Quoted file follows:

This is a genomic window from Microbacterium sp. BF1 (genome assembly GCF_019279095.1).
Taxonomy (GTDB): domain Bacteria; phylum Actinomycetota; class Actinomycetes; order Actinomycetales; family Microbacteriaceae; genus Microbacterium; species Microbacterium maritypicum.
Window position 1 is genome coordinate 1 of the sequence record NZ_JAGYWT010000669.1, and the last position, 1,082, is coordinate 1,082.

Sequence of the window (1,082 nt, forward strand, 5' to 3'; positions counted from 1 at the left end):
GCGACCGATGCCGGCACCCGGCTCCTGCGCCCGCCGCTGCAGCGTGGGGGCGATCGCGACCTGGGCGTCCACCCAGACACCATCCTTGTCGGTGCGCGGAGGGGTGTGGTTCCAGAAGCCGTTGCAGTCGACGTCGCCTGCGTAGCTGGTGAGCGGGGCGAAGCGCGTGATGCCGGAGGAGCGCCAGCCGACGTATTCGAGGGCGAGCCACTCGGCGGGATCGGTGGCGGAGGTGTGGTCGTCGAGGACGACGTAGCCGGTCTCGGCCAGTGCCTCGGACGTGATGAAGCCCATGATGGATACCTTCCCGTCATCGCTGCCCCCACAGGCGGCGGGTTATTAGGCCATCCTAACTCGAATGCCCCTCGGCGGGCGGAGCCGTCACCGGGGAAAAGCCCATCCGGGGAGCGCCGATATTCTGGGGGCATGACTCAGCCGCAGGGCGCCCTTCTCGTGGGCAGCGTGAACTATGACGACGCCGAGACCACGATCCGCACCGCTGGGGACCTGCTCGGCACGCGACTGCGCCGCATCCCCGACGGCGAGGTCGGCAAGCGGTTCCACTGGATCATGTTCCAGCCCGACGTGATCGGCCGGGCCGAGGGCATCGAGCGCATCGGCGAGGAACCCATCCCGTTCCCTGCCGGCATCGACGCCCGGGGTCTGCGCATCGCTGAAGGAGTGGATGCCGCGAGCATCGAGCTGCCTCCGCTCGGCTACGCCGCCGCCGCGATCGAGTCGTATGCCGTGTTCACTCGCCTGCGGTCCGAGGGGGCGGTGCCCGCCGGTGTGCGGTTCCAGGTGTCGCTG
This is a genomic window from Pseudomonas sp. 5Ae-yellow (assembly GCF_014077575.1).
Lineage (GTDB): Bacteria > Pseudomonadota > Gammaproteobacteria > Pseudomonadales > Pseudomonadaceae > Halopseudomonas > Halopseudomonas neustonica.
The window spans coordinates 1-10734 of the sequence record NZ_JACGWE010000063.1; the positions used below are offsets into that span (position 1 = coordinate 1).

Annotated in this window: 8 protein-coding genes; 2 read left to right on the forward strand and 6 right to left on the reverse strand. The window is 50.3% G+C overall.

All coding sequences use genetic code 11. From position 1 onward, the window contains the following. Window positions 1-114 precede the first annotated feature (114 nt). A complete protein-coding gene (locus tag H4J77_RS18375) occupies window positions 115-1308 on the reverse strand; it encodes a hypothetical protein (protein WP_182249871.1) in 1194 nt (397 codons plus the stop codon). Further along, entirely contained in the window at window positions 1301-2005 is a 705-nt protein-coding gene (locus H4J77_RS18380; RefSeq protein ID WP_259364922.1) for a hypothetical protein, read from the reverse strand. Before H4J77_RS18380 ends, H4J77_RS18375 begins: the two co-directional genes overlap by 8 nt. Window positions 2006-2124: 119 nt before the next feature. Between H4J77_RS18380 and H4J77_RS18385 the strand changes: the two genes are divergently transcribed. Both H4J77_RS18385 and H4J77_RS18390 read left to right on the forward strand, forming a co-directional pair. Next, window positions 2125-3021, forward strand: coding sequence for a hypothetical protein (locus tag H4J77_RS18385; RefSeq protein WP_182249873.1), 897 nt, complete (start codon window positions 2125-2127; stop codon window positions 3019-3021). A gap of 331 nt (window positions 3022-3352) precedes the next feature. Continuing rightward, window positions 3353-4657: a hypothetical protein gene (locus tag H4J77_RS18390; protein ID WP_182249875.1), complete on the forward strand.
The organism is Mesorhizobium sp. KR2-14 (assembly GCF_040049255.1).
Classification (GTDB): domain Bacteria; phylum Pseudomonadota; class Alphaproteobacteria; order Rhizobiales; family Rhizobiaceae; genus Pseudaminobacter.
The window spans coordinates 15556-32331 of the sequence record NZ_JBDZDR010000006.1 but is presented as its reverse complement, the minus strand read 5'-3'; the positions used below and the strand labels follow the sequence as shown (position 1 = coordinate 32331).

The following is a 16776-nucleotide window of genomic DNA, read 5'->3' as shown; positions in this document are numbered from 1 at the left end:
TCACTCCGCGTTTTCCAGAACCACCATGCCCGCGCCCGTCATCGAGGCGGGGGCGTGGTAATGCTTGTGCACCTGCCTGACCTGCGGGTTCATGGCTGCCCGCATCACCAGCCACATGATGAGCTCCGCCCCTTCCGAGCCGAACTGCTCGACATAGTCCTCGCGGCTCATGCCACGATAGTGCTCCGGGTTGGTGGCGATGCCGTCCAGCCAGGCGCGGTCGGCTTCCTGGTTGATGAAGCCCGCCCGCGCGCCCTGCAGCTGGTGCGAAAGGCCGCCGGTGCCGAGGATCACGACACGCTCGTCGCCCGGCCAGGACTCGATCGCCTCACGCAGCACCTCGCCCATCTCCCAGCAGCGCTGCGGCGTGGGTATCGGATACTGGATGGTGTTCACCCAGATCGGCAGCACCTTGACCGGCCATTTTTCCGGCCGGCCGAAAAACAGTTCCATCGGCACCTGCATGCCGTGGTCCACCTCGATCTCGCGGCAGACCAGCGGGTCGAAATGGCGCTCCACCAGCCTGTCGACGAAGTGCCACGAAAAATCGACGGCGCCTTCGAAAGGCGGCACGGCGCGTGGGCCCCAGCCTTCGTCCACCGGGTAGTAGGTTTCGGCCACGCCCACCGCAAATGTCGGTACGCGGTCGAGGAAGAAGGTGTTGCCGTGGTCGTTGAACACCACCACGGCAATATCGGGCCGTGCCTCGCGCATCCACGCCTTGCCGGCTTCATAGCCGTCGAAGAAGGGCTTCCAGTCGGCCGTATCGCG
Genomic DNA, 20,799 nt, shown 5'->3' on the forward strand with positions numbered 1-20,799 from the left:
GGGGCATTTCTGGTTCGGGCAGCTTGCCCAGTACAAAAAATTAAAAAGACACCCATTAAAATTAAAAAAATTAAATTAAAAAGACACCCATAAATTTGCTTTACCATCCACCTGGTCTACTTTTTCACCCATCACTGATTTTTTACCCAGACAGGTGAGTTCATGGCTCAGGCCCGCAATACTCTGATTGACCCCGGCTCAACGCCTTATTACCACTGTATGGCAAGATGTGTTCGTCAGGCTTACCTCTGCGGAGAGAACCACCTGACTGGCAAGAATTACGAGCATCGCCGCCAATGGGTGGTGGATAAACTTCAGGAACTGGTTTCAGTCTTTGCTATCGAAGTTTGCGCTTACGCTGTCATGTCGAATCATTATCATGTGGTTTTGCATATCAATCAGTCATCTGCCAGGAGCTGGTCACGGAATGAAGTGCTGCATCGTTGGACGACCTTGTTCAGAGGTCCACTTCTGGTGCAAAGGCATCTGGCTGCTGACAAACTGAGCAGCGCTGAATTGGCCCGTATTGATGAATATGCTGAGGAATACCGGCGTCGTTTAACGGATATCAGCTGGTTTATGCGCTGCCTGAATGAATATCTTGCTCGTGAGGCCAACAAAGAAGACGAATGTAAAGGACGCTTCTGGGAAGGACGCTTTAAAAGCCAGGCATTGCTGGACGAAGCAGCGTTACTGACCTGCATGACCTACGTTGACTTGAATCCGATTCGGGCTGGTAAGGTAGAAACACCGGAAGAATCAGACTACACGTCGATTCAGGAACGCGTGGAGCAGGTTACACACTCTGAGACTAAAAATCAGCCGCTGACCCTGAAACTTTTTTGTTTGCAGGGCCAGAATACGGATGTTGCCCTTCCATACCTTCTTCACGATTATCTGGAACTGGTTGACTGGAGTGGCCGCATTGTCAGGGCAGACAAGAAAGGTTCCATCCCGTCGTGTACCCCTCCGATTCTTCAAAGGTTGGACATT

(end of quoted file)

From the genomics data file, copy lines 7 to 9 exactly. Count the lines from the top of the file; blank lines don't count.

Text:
Lineage (GTDB): Bacteria > Pseudomonadota > Gammaproteobacteria > Pseudomonadales > Pseudomonadaceae > Halopseudomonas > Halopseudomonas neustonica.
The window spans coordinates 1-10734 of the sequence record NZ_JACGWE010000063.1; the positions used below are offsets into that span (position 1 = coordinate 1).

Annotated in this window: 8 protein-coding genes; 2 read left to right on the forward strand and 6 right to left on the reverse strand. The window is 50.3% G+C overall.